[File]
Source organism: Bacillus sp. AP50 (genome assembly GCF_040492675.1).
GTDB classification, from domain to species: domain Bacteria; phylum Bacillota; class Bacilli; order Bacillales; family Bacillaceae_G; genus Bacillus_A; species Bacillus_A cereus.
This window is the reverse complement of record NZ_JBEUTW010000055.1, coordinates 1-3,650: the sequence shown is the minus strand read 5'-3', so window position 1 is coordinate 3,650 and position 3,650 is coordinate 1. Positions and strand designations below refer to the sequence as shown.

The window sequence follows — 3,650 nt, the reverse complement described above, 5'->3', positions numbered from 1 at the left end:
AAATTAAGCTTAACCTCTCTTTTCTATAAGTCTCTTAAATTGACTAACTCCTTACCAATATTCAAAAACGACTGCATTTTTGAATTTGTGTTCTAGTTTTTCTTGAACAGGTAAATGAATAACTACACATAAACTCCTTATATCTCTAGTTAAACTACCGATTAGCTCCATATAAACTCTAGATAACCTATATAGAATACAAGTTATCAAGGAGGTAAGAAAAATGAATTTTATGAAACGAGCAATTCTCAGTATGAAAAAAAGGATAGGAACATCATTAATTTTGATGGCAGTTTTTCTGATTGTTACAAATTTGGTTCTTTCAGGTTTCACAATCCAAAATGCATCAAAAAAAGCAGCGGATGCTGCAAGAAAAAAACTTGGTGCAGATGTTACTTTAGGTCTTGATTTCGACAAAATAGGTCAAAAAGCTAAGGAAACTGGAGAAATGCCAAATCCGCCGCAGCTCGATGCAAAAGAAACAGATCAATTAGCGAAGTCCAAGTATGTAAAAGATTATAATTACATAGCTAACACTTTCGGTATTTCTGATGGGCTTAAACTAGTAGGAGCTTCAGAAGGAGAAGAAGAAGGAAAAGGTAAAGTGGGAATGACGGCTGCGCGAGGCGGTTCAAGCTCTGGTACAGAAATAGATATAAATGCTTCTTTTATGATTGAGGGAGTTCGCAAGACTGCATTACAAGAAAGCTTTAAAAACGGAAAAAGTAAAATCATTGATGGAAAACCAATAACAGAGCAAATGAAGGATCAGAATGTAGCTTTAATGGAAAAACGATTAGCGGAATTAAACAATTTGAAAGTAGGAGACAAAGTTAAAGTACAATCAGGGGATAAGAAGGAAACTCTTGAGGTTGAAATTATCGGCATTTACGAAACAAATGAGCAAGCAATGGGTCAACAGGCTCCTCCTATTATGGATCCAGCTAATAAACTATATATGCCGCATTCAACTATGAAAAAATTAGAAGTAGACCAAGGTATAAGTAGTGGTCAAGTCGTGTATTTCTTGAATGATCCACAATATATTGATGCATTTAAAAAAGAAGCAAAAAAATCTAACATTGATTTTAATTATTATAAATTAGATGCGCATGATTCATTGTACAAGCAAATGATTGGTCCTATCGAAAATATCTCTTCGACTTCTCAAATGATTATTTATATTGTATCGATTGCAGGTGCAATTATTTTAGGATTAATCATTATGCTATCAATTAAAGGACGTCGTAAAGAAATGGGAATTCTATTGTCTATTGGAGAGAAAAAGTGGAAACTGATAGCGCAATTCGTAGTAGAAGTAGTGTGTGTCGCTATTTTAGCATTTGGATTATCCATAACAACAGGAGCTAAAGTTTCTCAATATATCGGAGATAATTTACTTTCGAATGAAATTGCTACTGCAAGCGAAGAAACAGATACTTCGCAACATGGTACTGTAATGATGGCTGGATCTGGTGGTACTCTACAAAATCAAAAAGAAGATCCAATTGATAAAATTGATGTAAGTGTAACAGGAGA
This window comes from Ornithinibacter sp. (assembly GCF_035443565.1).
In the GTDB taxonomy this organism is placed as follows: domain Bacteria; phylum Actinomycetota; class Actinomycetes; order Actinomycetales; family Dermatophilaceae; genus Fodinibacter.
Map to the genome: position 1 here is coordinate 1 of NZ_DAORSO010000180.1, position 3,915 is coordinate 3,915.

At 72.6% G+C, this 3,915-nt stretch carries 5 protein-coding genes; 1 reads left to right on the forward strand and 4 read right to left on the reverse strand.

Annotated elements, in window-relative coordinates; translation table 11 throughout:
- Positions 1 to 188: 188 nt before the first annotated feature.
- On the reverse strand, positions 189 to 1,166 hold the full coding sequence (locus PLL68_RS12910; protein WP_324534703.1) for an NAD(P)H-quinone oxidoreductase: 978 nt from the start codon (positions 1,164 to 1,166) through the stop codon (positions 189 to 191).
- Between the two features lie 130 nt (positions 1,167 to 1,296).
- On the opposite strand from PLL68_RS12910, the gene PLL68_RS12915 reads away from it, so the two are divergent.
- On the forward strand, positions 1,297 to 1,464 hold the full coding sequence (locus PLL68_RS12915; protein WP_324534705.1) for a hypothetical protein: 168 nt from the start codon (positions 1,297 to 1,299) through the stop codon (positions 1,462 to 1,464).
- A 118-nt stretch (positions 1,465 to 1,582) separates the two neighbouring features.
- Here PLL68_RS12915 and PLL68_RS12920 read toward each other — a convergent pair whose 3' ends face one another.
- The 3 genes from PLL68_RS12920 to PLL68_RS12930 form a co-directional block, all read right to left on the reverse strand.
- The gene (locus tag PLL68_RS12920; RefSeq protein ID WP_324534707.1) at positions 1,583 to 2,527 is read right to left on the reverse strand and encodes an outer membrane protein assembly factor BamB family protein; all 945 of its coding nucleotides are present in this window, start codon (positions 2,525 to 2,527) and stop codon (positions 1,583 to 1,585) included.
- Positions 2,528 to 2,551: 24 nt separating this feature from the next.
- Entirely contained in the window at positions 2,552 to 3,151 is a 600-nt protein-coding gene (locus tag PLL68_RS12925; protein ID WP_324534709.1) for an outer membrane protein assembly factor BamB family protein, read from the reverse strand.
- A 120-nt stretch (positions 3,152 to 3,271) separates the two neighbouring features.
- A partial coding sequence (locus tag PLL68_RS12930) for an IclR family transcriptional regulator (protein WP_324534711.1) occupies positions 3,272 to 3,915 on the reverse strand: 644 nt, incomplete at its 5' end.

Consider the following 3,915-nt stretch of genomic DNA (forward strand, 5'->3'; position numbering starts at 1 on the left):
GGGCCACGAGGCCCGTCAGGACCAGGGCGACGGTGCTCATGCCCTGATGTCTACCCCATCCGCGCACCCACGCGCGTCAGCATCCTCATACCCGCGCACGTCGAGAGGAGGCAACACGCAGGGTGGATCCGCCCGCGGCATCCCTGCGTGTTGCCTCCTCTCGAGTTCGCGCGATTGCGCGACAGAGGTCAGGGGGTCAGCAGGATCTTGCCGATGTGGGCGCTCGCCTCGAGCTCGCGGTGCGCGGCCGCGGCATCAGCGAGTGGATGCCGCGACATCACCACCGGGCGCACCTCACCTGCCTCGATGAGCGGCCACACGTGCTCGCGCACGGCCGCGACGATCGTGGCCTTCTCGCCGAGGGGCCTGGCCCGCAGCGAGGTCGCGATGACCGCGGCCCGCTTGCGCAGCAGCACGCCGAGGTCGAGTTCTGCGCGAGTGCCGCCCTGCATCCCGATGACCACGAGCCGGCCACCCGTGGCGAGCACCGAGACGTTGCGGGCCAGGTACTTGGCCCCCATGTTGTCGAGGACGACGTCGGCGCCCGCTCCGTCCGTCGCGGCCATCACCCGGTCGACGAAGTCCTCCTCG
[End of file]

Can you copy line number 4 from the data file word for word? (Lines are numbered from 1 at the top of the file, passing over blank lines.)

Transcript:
The window sequence follows — 3,650 nt, the reverse complement described above, 5'->3', positions numbered from 1 at the left end: